Now that the Supreme Court has completed oral arguments over the Trump administration’s attempt to end the Deferred Action for Childhood Arrivals (DACA) program, all eyes will turn toward the court’s springtime decision that will insert the emotional issue directly into the 2020 presidential campaign.
If the justices rule that the Trump administration wrongly terminated the program, then the roughly 700,000 DACA recipients, sometimes referred to as “DREAMers” who have been protected from deportation and granted work permits will be able to continue their American lives for a while longer.
But if the court sides with the Trump administration and allows it to end the program, it will set up a high-stakes, politically-wrought decision for the Trump administration just months before the November election.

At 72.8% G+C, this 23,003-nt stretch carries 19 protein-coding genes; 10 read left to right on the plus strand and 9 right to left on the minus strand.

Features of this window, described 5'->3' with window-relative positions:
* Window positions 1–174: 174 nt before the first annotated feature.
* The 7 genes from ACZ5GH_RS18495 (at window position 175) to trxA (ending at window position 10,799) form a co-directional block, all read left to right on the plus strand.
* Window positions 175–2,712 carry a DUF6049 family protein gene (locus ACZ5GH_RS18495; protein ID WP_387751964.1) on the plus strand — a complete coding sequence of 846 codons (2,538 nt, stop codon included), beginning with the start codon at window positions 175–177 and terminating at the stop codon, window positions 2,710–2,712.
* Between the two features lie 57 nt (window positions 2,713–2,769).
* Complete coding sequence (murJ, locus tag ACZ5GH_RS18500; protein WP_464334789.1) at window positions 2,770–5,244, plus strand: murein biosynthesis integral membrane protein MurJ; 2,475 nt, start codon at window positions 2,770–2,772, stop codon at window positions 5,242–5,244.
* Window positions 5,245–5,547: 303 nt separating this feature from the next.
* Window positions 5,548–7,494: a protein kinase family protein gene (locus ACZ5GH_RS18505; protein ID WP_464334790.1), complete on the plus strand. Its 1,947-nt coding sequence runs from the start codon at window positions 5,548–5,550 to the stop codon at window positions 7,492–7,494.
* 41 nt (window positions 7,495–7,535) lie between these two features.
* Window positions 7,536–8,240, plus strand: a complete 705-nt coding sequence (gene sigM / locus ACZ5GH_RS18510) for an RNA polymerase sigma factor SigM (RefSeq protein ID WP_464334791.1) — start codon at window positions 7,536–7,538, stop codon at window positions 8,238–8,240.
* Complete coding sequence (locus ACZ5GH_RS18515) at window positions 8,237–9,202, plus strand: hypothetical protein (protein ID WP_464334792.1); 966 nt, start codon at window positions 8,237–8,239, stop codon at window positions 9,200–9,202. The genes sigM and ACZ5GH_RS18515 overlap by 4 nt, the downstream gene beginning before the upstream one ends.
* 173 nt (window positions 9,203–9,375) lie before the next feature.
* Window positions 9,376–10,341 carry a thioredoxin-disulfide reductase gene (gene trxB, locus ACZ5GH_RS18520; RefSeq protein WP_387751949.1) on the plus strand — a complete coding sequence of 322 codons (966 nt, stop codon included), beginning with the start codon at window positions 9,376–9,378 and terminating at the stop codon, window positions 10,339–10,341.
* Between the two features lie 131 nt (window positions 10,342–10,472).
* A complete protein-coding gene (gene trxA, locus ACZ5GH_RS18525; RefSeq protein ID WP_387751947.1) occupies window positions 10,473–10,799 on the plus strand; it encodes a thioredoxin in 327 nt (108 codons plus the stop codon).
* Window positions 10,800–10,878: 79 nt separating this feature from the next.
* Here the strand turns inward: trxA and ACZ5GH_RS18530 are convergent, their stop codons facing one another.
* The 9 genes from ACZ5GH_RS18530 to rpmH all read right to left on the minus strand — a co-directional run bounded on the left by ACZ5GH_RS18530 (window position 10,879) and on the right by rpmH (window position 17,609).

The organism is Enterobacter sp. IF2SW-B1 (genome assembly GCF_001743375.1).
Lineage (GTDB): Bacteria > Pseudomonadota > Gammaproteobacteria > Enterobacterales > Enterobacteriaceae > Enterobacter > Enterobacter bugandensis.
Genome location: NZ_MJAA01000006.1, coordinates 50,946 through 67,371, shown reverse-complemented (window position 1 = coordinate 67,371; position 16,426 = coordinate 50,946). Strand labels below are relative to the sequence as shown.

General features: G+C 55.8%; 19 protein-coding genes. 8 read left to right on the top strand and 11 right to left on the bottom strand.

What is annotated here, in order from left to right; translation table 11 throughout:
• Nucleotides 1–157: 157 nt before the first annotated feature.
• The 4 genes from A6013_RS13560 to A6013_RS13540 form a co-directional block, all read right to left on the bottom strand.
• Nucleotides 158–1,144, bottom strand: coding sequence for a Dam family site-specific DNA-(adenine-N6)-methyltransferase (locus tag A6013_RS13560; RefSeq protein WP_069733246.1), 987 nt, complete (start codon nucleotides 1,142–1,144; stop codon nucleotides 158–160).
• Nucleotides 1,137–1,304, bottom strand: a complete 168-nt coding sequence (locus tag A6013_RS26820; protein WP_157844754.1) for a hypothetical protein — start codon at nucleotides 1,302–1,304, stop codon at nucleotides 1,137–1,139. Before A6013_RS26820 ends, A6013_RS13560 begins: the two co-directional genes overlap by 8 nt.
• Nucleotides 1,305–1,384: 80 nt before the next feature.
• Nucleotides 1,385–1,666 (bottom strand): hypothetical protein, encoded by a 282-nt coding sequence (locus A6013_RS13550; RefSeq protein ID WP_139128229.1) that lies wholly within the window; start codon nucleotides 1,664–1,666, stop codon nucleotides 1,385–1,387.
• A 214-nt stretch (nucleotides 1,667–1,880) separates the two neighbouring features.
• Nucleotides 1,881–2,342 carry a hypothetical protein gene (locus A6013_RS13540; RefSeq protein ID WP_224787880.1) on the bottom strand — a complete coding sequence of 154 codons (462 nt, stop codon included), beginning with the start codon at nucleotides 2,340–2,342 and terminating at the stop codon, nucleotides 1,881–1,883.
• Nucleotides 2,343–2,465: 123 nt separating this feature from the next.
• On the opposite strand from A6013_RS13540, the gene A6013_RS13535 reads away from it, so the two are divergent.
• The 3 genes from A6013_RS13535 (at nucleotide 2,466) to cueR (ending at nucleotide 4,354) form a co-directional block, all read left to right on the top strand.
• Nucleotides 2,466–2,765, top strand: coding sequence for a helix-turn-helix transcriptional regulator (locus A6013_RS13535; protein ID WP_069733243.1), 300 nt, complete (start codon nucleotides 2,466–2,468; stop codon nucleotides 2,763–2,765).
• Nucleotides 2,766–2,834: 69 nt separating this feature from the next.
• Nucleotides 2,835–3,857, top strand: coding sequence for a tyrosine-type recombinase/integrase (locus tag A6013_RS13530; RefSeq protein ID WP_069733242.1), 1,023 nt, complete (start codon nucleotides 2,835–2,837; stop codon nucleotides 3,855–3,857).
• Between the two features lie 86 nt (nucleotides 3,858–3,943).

If the administration immediately terminates the program at that moment, it runs the risk of angering voters sympathetic to DREAMers, who make up significant portions of the electorate in swing states like Arizona, Florida, Michigan, North Carolina and Pennsylvania.
If the administration decides to delay any action until after the election, it runs the risk of angering Trump’s core supporters who were promised the program, which they decry as “amnesty,” would be shut down under his watch.